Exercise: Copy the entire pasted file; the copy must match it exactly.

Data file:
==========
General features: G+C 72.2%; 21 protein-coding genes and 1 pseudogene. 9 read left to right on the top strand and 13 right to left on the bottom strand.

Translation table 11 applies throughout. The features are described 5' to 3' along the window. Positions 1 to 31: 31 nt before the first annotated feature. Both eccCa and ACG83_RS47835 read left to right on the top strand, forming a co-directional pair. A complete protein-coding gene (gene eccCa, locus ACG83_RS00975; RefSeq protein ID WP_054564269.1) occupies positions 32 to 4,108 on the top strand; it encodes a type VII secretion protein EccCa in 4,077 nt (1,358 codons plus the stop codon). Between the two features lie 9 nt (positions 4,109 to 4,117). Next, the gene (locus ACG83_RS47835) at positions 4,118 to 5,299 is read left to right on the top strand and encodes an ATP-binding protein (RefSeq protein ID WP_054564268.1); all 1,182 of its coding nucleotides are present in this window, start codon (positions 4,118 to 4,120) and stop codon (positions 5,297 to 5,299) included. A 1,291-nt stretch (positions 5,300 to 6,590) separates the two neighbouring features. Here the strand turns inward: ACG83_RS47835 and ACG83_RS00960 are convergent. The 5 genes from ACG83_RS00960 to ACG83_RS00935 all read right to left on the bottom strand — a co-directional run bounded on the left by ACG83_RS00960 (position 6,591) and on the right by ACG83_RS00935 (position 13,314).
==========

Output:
General features: G+C 72.2%; 21 protein-coding genes and 1 pseudogene. 9 read left to right on the top strand and 13 right to left on the bottom strand.

Translation table 11 applies throughout. The features are described 5' to 3' along the window. Positions 1 to 31: 31 nt before the first annotated feature. Both eccCa and ACG83_RS47835 read left to right on the top strand, forming a co-directional pair. A complete protein-coding gene (gene eccCa, locus ACG83_RS00975; RefSeq protein ID WP_054564269.1) occupies positions 32 to 4,108 on the top strand; it encodes a type VII secretion protein EccCa in 4,077 nt (1,358 codons plus the stop codon). Between the two features lie 9 nt (positions 4,109 to 4,117). Next, the gene (locus ACG83_RS47835) at positions 4,118 to 5,299 is read left to right on the top strand and encodes an ATP-binding protein (RefSeq protein ID WP_054564268.1); all 1,182 of its coding nucleotides are present in this window, start codon (positions 4,118 to 4,120) and stop codon (positions 5,297 to 5,299) included. A 1,291-nt stretch (positions 5,300 to 6,590) separates the two neighbouring features. Here the strand turns inward: ACG83_RS47835 and ACG83_RS00960 are convergent. The 5 genes from ACG83_RS00960 to ACG83_RS00935 all read right to left on the bottom strand — a co-directional run bounded on the left by ACG83_RS00960 (position 6,591) and on the right by ACG83_RS00935 (position 13,314).